Common Name: Fowler’s Toad
Scientific Name: Anaxyrus fowleri
Family: Bufonidae – True Toad Family
Location: Canada and the United States
US Location: Alabama, Arkansas, Connecticut, District of Columbia, Delaware, Florida, Georgia, Iowa, Illinois, Indiana, Kentucky, Louisiana, Massachusetts, Maryland, Michigan, Missouri, Mississippi, North Carolina, New Hampshire, New Jersey, New York, Ohio, Oklahoma, Pennsylvania, South Carolina, Tennessee, Texas, Virginia, Vermont, and West Virginia
Size: 2.5 – 3.75 inches (6.35 – 9.5 cm)
The Fowler’s Toad is named in honor after naturalist Samuel Page Fowler, who formed the Essex County Natural History Society, which became the Essex Institute and merged Peabody Museum of Salem to form the Peabody Essex Museum in Salem, Massachusetts. The Fowler’s Toad is found mostly in the eastern United States and barely in southeastern Canada. They spend most of their time burrowed during the day and come out at night to forage. The toads are slightly poisonous. If you handle them, wear gloves and don’t touch your eyes. Also don’t eat them or let your dogs eat them.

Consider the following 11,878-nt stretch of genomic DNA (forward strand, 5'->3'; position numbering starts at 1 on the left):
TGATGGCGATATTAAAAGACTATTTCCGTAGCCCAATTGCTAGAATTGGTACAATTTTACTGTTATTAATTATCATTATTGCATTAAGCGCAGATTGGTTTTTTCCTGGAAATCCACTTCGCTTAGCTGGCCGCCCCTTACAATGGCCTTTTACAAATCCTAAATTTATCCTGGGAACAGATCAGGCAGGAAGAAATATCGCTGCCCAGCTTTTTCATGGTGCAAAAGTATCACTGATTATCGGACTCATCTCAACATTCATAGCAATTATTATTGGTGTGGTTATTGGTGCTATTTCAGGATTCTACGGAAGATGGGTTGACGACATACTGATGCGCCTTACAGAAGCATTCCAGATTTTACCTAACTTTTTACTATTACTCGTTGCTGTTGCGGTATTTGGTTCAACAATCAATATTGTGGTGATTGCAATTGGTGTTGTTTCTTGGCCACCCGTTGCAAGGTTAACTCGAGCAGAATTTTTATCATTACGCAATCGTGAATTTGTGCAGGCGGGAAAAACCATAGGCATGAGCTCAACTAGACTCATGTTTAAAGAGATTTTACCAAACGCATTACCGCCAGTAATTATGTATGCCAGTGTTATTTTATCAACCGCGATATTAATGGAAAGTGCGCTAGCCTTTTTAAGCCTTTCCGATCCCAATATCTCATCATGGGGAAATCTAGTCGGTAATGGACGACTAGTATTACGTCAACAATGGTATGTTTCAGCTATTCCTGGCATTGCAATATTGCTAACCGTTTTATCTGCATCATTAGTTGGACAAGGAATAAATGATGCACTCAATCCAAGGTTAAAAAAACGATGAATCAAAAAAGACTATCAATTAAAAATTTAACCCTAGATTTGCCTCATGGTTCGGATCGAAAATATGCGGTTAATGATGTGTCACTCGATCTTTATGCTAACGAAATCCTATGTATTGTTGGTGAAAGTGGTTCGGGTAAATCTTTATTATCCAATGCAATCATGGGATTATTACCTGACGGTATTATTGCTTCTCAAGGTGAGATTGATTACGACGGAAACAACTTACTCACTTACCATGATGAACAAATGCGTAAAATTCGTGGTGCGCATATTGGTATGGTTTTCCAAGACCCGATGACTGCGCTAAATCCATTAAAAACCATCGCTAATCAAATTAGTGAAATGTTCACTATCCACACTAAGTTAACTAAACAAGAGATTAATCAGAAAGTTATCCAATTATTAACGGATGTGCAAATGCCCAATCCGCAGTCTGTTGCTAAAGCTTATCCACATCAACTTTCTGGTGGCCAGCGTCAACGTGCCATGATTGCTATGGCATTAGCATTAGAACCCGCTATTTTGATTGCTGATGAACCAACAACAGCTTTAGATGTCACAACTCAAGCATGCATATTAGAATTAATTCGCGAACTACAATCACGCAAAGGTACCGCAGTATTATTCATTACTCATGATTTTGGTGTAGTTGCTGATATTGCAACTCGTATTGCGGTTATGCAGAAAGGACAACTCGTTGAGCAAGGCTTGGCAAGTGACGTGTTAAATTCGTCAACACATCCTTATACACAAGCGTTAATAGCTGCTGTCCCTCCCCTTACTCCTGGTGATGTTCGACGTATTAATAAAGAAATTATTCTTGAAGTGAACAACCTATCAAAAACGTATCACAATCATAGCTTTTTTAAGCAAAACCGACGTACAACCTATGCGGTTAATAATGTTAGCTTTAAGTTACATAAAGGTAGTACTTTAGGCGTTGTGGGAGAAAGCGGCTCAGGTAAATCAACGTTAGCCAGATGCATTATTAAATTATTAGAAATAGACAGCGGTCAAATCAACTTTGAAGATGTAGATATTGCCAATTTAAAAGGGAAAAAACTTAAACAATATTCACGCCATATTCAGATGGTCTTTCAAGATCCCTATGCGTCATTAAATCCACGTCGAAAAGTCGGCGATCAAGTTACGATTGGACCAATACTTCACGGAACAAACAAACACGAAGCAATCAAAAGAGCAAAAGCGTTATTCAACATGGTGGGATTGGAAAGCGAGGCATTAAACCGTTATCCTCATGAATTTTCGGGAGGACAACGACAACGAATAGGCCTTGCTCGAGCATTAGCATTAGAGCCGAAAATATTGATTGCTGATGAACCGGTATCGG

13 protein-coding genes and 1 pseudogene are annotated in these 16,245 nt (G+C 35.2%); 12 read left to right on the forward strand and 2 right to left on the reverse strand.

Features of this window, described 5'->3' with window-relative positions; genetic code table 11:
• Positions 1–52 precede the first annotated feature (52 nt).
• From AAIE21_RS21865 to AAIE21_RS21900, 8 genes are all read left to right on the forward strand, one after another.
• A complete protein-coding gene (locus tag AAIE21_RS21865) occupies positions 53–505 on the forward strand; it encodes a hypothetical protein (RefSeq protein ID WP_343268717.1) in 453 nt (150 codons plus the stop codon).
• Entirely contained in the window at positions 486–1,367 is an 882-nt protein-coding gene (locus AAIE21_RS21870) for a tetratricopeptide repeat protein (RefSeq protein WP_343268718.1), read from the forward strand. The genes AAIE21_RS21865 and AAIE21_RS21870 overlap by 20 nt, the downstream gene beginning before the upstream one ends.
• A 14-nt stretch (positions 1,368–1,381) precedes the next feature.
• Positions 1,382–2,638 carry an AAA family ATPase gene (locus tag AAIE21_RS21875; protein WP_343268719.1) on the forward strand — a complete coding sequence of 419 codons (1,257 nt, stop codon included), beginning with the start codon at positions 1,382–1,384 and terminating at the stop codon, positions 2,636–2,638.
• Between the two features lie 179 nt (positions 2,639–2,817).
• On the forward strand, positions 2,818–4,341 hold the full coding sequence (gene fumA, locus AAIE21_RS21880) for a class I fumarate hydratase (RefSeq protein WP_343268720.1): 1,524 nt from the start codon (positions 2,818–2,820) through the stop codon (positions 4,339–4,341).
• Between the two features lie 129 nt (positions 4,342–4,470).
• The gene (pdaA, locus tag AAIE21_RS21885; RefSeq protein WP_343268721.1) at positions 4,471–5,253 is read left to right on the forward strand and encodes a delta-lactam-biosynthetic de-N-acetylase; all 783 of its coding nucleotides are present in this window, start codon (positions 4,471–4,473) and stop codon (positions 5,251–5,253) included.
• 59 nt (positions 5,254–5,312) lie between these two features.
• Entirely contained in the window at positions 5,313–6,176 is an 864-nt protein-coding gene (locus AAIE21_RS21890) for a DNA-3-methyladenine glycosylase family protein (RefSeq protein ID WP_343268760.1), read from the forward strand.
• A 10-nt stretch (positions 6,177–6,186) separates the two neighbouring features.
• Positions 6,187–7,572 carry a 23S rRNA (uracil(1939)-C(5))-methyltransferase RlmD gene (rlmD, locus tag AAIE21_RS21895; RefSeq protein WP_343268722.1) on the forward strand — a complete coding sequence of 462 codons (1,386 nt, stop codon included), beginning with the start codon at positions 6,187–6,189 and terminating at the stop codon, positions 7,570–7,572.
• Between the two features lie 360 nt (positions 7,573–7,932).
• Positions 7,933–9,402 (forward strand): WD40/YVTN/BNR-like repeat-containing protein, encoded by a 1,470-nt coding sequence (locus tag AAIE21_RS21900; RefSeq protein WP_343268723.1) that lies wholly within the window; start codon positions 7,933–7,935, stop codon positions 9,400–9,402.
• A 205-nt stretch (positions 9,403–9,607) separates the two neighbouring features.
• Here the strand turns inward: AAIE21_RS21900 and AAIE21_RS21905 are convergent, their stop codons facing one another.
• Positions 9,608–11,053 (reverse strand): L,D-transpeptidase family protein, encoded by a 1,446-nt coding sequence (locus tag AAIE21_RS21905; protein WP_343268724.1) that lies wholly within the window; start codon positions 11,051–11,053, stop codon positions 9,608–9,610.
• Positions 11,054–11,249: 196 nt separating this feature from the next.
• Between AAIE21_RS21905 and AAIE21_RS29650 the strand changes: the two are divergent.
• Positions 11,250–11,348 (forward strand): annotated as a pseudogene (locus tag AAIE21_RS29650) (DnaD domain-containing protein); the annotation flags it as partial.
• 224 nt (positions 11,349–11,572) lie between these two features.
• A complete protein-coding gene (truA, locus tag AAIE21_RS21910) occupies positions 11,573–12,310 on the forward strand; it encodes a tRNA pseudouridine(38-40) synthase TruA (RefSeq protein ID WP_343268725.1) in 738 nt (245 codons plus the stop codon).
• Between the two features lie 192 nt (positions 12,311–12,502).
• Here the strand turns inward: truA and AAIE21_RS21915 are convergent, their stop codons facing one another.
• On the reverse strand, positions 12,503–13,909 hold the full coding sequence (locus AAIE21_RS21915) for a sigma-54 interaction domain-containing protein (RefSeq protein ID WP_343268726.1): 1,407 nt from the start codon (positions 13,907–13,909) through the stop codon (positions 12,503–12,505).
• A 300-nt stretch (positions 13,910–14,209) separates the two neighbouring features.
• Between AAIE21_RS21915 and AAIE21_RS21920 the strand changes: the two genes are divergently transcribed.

They breed during summer, from June to August, and the farther south they are, the later they breed. Heavy rains bring out the frogs to start mating. Males of the species will call from shallow waters in ponds, lakes, streams, and rivers. The males will form large breeding aggregations, calling out for the females. Once the female enters the pond and selects a mate, the male will grasp her behind in amplexus. Other males will try to jump in and try to bred with the female. The female will lay her eggs and the male will fertilize them. The female can lay between 2,000 to 10,000 eggs in a clutch. Neither parent provides any parental care for their offspring. The larval period for the toads is between 40 – 60 days.